This week Auntie M has three goodies courtesy of Minotaur Books for your reading pleasure.
First up is the third installment in the delightful Heath Brothers series written by Michael Robertson, Baker Street Translation.
Reggie and Nigel didn’t realize the lease of their Baker Street law offices included the famous number 221B, but quickly learned that one of their responsibilities as tenants is to answer mail addressed to Sherlock Holmes. This delights Nigel as much as it frustrates Reggie.
Previous escapades have taken the brothers to California, but this one takes place on London home turf, with ties to Sherlock Holmes the pivotal point.
When a wealthy American heiress decides to leave her impressive fortune to Sherlock Holmes, she unwittingly sets in motion a series of events that have Reggie summoning Nigel back from his Los Angeles stay.
It also connects in some way to the kidnapping of Robert Buxton, Reggie’s rival for the lovely actress Laura Rankin. Deciding to pop the question, ring in his pocket, Reggie’s attempts to become engaged fall by the wayside as the kidnappers insist Laura is the only one who can provide the ransom to save Buxton.
Reggie can’t allow Laura to put herself in jeopardy, but then Laura isn’t your average actress. Thwarting Buxton’s security team and Reggie’s attempts to protect her, Laura feels responsible for Buxton’s return and follows the kidnapper’s demands, wit unexpected results.
Along with his sleuthing, Reggie will lock horns with a feisty Texan, decipher the riddle presented by nursery rhymes gone wild in a talking duck, and learn more than he ever wanted to know about London’s sewer system, and all before a royal event goes haywire.
Fans of Sherlock Holmes will delight in references to the canon but you don’t have to be a Holmes fan to enjoy Robertson’s deadpan delivery or his improbable and whimsical plotting. A delight for mystery readers who enjoy a puzzle.
The puzzle in Brad Parks’ The Good Cop seems more clear cut but has the same comic elements as the Baker Street series. Parks uses the first-person narration of reporter Carter Ross to inform us of the mean streets of Newark, New Jersey, that he covers.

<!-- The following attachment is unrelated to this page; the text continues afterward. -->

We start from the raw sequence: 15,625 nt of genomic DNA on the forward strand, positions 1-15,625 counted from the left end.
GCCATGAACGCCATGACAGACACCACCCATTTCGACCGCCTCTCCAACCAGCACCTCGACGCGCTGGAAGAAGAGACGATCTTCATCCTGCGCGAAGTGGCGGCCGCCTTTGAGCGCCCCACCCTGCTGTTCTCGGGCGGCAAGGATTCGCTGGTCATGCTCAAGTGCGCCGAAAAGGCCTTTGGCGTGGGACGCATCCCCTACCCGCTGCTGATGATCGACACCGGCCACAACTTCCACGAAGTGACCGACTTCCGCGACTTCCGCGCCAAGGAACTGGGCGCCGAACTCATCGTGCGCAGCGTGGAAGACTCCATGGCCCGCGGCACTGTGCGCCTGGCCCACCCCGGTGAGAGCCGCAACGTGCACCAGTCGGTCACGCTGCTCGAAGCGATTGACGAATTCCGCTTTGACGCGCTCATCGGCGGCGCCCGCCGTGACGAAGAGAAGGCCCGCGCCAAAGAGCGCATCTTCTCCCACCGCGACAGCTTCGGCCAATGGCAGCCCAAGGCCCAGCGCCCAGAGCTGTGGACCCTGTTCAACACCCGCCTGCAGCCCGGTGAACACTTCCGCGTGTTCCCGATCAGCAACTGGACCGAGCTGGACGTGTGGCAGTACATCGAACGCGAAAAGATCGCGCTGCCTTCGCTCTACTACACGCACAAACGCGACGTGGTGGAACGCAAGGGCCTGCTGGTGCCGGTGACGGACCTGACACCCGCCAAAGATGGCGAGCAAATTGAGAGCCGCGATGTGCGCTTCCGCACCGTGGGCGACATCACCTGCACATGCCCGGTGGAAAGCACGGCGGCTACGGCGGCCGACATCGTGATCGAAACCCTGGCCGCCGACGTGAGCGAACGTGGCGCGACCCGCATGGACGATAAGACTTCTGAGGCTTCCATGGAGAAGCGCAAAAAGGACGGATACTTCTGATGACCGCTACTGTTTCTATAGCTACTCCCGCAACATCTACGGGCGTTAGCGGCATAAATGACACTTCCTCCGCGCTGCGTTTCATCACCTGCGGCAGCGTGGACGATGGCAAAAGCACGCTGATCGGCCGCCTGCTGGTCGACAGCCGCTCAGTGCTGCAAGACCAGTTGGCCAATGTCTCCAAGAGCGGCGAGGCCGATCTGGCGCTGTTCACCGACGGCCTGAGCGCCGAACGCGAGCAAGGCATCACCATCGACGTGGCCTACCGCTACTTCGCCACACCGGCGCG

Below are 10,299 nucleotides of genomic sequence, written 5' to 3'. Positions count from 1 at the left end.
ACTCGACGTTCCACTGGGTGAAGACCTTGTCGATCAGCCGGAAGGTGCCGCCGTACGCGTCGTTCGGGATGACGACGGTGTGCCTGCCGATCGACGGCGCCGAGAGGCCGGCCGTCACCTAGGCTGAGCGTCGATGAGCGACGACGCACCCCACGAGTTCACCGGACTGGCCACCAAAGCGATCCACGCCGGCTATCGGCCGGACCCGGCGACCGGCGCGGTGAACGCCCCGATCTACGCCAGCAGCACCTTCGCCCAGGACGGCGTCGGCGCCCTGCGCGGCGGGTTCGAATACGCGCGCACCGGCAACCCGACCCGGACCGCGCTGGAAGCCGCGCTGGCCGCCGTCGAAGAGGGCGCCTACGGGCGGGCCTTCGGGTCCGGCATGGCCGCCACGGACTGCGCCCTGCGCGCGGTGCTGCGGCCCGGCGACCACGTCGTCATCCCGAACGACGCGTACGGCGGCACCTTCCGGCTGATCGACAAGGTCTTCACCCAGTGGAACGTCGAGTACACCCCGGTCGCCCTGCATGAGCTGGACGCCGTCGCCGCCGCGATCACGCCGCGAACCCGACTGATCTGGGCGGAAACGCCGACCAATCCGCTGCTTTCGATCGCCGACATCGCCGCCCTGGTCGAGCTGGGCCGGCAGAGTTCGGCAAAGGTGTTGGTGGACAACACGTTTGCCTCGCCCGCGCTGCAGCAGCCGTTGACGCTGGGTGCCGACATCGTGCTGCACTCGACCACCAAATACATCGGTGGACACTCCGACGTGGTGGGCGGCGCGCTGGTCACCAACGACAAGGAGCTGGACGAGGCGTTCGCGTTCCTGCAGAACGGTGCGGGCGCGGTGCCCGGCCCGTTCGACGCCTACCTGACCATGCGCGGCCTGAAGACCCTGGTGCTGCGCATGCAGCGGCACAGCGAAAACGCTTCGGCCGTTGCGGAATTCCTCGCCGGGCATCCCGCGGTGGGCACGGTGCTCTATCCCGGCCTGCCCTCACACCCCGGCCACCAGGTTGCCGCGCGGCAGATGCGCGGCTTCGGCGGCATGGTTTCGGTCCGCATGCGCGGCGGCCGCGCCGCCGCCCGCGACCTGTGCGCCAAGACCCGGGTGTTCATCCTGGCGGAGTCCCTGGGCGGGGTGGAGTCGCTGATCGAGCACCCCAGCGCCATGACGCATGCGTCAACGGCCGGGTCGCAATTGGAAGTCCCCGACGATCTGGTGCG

Rushing to be the first to interview a dead policeman’s widow, Ross succeeds and gathers great material for a killer article. Darius Kipps loved his job, had a lovely wife, and two young children he doted on who he was planning to take to Disney World.
But as Ross wonders why no other reporters have shown up, his boss informs him the article is off. The cop has committed suicide.
Yet something else seems off to Carter, and the widow agrees, making a public statement to that effect. Her husband had everything to live for and would never have taken his own life.
Added to the mix is a charismatic preacher who has the widow’s ear. Then calls Ross makes to the medical examiner are blocked, and his instincts kick in.
Using his contacts, and sufficiently sustained by his diet of two slice of pizza and a cold Coke Zero, Ross sets out to unearth the truth about what really happened to Good Cop Kipps.
Changing tones a bit but still with a sense of wry humor in his protagonist, Joseph Olshan gives us his debut thriller, Cloudland.
The rural Upper Valley of Vermont and New Hampshire is an area with tough weather and even tougher people.
The wealthy, the artistic, and the working class have more than their love of the area in common. They have a sense of safety where residents rarely bother to lock their doors.
Things change radically when a serial killer targets young women in their region. Whether jogging on a back road or stopped at a rest stop, the victims share more than their youth: being alone at the times of their murder made them easy targets.
Into the mix comes Catherine Winslow, a former reporter who lives simply and earns a living writing a household hints column. Her reporter’s instincts, coupled with her own sense of survival, all contribute to the urge she feels to uncover the murderer when she finds the body of one of his victims. Suddenly the killer has invaded her turf and made his threat real.
Teaming up with her forensic psychologist neighbor and the detective on the case, she investigates the murders and finds close friends and neighbors on the suspect list. Adding to her stress is her strained relationship with her only child, a daughter living in New Jersey, and her past relationship with a much-younger lover that still haunts her.
Olshan does a fine job describing the impact to this rural landscape that these killings leave. With echoes of the gothic literature Catherine loves, as well as a clue in an obscure Wilkie Collins novel, the reader will absorb Olshan’s elegant prose and evocative language as this compelling story explores not only the mystery but the psychology of its characters.